2022 Annual Conference Keynote Speakers
2022 Annual Conference information is subject to change!
The keynote speakers at WSSDA’s Annual Conference are known for inspiring and motivating attendees with their unique perspectives and expertise. This year’s keynote speakers are committed to developing authentic connections and share a belief that each of us can practice compassion and empathy in our daily lives to create a better world, especially in our education spaces.
Dr. Adolph BrownFeatured keynote speaker Dr. Adolph Brown describes: Closing the Empathy Gap™, based in his ground breaking research. Dr. Brown coined the term “The Empathy Gap™” as the space that exists between individuals where there’s not a bridge of understanding and compassion. Empathy is the foundation for which human beings connect. When the connection is absent, anything built on this divided foundation, will also have a divide, including health, wealth, justice, achievement, and equity. This is an inspiring and informing journey of self-reflection and if needed, self-correction.
Teacher of the year: Jerad KoeppIn his role as the Native Student Program Specialist, Jerad provides cultural and academic support for about 230 Native American students from over 50 tribes, nations, bands, and villages. Jerad offers training and support to colleagues, is growing his district’s Native studies program, and serves as the liaison to local tribes. He has played a key role in creating district policies supporting Native education, culture, and students. His most recent project was working on a bill requiring training in equity and government to government relations for educators and administrators. Jerad says, “My advice to new teachers was the theme of my graduate cohort: teach the child in front of you. This involves adapting pedagogy, materials, relationships, supports, everything to each child and each class. Each new student is a new relationship and culture to learn from and use that knowledge to inform instruction, content, and inspire critical evaluation of curricula. Learning from and adapting to students makes us better teachers.”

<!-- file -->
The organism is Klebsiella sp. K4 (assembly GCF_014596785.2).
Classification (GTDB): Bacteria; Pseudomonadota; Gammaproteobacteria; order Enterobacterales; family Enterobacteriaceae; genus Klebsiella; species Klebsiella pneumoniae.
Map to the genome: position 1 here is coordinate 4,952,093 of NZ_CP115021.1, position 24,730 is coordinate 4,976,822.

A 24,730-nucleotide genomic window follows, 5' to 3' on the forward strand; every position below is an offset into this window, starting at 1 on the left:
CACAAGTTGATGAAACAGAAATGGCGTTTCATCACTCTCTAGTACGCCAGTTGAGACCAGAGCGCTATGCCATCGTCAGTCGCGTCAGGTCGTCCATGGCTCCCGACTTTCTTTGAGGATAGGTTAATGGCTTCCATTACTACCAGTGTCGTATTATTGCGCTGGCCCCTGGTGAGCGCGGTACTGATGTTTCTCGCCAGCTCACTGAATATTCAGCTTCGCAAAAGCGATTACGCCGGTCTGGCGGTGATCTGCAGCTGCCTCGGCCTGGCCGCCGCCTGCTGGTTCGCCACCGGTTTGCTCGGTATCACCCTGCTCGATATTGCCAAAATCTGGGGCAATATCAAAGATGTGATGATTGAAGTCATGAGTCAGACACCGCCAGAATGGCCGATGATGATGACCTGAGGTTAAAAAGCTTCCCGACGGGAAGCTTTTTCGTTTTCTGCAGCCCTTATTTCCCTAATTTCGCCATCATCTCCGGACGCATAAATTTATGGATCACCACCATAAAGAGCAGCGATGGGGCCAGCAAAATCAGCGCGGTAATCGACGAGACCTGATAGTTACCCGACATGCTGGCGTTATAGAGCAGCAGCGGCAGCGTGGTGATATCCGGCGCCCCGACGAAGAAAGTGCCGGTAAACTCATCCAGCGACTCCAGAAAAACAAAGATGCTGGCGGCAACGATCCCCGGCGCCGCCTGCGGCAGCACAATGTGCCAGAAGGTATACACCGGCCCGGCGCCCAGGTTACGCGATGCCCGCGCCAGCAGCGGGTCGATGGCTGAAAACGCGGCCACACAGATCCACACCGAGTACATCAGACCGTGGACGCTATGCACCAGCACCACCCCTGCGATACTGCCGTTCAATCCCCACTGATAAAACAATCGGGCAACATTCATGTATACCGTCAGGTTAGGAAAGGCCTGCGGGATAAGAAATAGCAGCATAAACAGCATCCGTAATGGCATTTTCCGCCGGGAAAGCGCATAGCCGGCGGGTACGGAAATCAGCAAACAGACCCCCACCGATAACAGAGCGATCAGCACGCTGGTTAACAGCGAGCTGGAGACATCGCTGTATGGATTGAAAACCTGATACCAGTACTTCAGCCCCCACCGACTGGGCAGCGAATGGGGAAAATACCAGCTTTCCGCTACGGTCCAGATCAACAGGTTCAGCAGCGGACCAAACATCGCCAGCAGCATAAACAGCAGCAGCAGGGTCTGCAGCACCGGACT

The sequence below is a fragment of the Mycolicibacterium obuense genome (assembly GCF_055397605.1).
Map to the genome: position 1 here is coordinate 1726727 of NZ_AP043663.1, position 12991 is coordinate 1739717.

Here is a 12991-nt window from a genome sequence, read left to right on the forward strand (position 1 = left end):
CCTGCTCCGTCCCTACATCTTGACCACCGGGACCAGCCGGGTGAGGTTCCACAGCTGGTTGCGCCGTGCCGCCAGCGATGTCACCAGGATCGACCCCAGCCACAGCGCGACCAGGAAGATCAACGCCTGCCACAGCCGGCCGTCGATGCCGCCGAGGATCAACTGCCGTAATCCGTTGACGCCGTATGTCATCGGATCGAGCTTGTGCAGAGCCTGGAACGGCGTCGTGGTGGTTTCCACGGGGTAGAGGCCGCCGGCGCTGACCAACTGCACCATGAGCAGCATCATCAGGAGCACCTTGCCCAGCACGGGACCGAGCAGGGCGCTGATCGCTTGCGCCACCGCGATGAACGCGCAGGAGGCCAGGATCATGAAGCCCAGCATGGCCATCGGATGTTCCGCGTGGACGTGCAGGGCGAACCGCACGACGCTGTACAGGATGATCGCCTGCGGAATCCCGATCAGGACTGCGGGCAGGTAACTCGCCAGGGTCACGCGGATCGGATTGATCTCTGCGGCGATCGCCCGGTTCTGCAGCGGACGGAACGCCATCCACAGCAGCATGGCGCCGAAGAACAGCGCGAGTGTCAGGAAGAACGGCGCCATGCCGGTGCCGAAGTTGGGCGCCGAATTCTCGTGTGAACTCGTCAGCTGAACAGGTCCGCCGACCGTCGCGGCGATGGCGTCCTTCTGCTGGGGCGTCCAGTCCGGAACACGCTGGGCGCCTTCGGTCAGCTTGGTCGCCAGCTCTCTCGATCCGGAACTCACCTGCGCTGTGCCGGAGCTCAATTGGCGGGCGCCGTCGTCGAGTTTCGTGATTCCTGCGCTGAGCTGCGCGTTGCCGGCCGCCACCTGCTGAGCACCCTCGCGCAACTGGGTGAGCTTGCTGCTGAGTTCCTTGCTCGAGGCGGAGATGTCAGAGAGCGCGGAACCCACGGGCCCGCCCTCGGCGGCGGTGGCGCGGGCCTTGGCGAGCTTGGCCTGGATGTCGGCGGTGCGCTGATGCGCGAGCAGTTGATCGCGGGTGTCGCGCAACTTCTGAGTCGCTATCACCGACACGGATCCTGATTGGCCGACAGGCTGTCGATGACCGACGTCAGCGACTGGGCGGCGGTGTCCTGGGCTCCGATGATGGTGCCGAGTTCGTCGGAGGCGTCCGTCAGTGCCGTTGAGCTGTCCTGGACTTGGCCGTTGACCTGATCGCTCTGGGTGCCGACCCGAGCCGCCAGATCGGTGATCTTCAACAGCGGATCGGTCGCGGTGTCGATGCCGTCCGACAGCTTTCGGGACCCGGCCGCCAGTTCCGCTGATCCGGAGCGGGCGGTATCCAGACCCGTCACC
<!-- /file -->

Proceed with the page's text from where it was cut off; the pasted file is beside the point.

— OSPI 2022 Washington State Teacher of the Year
General session emcee – Erin Jones
In the realm of education in Washington state, Erin needs no introduction. She was the first Black woman in Washington state to run for statewide office in 2016. Erin garnered several awards during her many years as a teacher, including recognition as a “Champion of Change” by the White House in 2013. As a highly accomplished athlete, educator, and equity champion, Erin now invests her talents and unique experiences to inspire others to examine education systems and practices to help them better serve all students.